CiviForm is built on the Play Framework in Java, and backed by a PostgreSQL database. We use Guice to do dependency injection and follow the Strategy Pattern. The front end uses J2Html Java library to render HTML (server-side). For client-side interactions we use TypeScript without using any frameworks (see Frontend development for more info). For applicant authentication we support a few different OIDC/SAML identity providers. For infrastructure we use terraform.
Instead of the default templating language for Play (Twirl), CiviForm uses the J2Html Java library to render HTML (server-side).
All view classes should extend
BaseHtmlView, which has some helpful common tag helper methods. Its
makeCsrfTokenInputTagmust be added to all CiviForm forms.
Viewclasses are generally organized by which role(s) they are viewable by (e.g., app/view/admin/ for pages viewable by Admins, app/views/applicant/ for pages viewable by Applicants). Each of these roles also has its own
Layoutclass that extends
BaseHtmlLayoutfor rendering page content in the context of that role.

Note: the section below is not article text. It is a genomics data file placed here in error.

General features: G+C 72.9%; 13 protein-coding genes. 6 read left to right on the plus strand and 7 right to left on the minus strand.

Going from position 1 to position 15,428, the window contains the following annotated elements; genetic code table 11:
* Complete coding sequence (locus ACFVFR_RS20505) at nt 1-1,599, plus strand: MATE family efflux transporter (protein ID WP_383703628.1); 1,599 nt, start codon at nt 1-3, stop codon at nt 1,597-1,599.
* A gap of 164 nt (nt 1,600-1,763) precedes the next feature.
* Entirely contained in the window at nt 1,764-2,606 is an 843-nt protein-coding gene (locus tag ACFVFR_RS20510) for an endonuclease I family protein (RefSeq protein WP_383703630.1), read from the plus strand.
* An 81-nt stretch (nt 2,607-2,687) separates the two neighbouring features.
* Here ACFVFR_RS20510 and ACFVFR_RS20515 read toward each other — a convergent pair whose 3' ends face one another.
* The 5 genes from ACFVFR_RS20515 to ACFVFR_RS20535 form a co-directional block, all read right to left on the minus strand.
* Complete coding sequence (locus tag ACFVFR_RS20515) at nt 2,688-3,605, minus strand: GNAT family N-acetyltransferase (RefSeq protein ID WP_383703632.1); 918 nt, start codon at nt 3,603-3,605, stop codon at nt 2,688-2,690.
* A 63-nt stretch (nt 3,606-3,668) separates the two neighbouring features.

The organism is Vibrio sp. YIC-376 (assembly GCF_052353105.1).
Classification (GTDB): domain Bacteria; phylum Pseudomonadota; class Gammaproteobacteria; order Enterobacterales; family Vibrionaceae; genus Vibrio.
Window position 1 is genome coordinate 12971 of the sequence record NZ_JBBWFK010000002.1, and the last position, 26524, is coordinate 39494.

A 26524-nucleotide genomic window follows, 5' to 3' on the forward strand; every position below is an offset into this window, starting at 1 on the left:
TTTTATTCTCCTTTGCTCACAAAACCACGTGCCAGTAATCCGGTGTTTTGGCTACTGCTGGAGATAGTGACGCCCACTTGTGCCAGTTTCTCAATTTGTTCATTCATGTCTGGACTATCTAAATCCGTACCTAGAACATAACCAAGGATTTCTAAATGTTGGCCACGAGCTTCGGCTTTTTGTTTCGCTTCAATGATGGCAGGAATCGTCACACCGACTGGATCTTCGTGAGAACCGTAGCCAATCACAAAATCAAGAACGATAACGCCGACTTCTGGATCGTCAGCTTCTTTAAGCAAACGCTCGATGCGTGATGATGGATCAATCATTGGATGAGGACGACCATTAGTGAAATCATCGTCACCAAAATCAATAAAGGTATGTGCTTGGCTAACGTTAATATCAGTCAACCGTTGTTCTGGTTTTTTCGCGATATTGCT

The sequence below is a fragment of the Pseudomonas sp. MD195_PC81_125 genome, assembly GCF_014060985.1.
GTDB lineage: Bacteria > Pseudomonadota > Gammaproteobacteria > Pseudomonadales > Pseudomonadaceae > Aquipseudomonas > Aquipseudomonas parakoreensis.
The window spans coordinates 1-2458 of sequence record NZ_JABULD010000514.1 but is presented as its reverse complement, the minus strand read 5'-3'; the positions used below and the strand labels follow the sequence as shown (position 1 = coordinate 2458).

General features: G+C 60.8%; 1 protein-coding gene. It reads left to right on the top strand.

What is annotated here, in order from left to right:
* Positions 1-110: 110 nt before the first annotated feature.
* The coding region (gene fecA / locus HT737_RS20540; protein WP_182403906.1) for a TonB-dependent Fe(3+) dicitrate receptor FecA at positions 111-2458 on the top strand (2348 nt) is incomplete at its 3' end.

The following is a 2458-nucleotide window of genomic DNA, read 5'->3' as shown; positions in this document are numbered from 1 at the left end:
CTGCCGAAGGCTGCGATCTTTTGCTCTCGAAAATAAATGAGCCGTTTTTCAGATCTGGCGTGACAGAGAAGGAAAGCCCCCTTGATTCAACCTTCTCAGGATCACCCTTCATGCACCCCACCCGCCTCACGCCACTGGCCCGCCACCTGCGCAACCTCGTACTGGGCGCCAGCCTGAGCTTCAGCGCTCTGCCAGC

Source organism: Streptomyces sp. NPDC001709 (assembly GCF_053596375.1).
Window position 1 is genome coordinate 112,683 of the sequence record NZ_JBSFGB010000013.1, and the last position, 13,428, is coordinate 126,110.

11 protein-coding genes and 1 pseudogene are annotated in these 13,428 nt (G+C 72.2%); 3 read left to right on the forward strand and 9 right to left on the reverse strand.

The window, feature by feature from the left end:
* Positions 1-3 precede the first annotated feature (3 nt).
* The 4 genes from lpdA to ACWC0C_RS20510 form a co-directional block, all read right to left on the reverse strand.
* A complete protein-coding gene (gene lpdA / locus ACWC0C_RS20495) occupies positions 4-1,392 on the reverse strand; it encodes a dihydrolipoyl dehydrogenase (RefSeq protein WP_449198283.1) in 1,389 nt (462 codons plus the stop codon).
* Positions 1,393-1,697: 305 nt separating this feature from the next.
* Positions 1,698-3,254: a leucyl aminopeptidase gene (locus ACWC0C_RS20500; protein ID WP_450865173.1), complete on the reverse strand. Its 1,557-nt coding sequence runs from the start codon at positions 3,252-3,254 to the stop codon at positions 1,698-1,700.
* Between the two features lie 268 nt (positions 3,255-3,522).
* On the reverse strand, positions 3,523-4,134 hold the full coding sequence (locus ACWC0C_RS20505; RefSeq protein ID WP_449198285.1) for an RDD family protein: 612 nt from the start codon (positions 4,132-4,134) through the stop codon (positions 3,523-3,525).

For the Azure deployment of CiviForm, we have opted to use Azure App Service. We decided that App Service would be the best choice because it has a lot of out-of-the-box functionality for maintaining and scaling apps that makes it easier to use. Azure App Service handles a lot of the work of managing the production environment for developers behind the scenes and lets developers focus on building their application. An example of this is that Azure App Services has a built-in load balancer. The downside is that this approach offers less flexibility. It’s much less customizable than other services, but that doesn’t feel as important for this use case.